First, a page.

So I looked into what's involved in hosting the videos myself. It turns out the hit from hosting the videos myself wouldn't be too bad. Since the videos were video slideshows, it turns out they actually compress really well. I played with different ffmpeg, and I found that I could drop from the 50MB files that my video program produced to 5MB files by using two passes, variable bit rate, and a large maximum duration between key frames.
Now the second problem. There are two main video formats on the web: webm and mp4. Apple owns patents on mp4, and they purposely refuse to support any video formats except mp4 on their devices so that anyone who wants to provide video content to Apple users must pay for Apple's patents. I couldn't just use ffmpeg to transcode my videos to mp4 format because it doesn't come with a proper patent license (licenses are needed to decode and encode the h.264 video and AAC audio). I tried scouring around the Internet for a properly licensed version of ffmpeg that I could buy, but I had no luck in this. I could have just purchased a whole new video program with its codec packs, but it's hard to tell whether the codecs that come with a video program would expose the tuning parameters I needed to get the small sizes I wanted.
In the end, I went with a cloud transcoder since they presumably purchase a patent license for their services. It turns out most of the cloud transcoding services have gone bankrupt, so there's only a few big ones left like Amazon Elastic Transcoder, Zencoder, and Telestream cloud. Initially, I was leaning towards Zencoder because they were pretty upfront about the fact that they let you set all the ffmpeg parameters yourself and they said they 2-pass encoding. But the system seemed sort of messy--you needed to copy your files into s3 and give them read rights to it. At that point, it seemed easier just to go with Amazon since I already had an account with them. At first, I couldn't get the Amazon stuff to start, but apparently, the Amazon Transcoding console won't start until you upload a video file to s3 first, which is a little bizarre, but whatever. In the end, Amazon actually exposed the parameters I needed to get my slideshow to compress well, and the final file sizes seemed to be competitive with what I was getting from 2-pass encoding with ffmpeg myself, so I suspect that Amazon must be enabling that but not saying it in their documentation. The web interface requires you to manually enter in the settings for every single file you want to transcode, which is a pain, but I only had 15 videos or so, so it wasn't too bad. It's possible to script the transcoding using their APIs, but I was too lazy to do that.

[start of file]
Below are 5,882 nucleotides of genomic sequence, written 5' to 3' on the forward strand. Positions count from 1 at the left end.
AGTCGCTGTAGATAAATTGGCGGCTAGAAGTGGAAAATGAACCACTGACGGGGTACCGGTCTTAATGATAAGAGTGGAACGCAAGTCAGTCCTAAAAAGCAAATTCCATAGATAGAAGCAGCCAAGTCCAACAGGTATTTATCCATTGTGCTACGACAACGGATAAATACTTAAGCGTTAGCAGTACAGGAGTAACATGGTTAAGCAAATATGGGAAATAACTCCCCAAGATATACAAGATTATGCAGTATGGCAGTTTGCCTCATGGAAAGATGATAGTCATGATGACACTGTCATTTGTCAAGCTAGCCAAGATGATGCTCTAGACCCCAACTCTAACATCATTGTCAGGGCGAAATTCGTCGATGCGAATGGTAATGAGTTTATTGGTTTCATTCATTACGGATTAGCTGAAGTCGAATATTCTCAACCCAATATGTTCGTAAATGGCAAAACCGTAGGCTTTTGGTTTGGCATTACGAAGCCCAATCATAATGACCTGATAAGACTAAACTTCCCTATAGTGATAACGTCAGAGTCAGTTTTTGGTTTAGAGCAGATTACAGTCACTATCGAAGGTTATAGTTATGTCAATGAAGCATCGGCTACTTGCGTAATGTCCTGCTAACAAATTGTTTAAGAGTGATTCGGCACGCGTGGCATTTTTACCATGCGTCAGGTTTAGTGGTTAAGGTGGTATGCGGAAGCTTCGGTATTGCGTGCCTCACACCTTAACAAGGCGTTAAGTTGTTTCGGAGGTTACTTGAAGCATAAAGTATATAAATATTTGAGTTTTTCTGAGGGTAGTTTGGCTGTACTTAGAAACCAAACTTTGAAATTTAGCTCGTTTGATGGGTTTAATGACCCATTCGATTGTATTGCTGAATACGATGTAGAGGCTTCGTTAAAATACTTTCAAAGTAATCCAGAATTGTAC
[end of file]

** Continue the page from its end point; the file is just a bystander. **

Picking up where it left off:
Actually serving mp4 videos on a website also requires a patent license (separate from the patent license for encoders and decoders). Fortunately, I was offering free educational Internet videos, and those are exempt from royalties.
It's sort of annoying that the technical aspects of putting a video up on my website only took me an hour or two to figure out, but the process of trying to figure out how to do so legally ended up taking two days. I really hate how Apple is doing everything possible to sabotage the web and extract maximum profit from it--they patent important parts of the HTML specification, they refuse to support formats that can be used without patents, they refuse to support new standards in their browsers if it makes them competitive with apps--it's just ridiculous sometimes.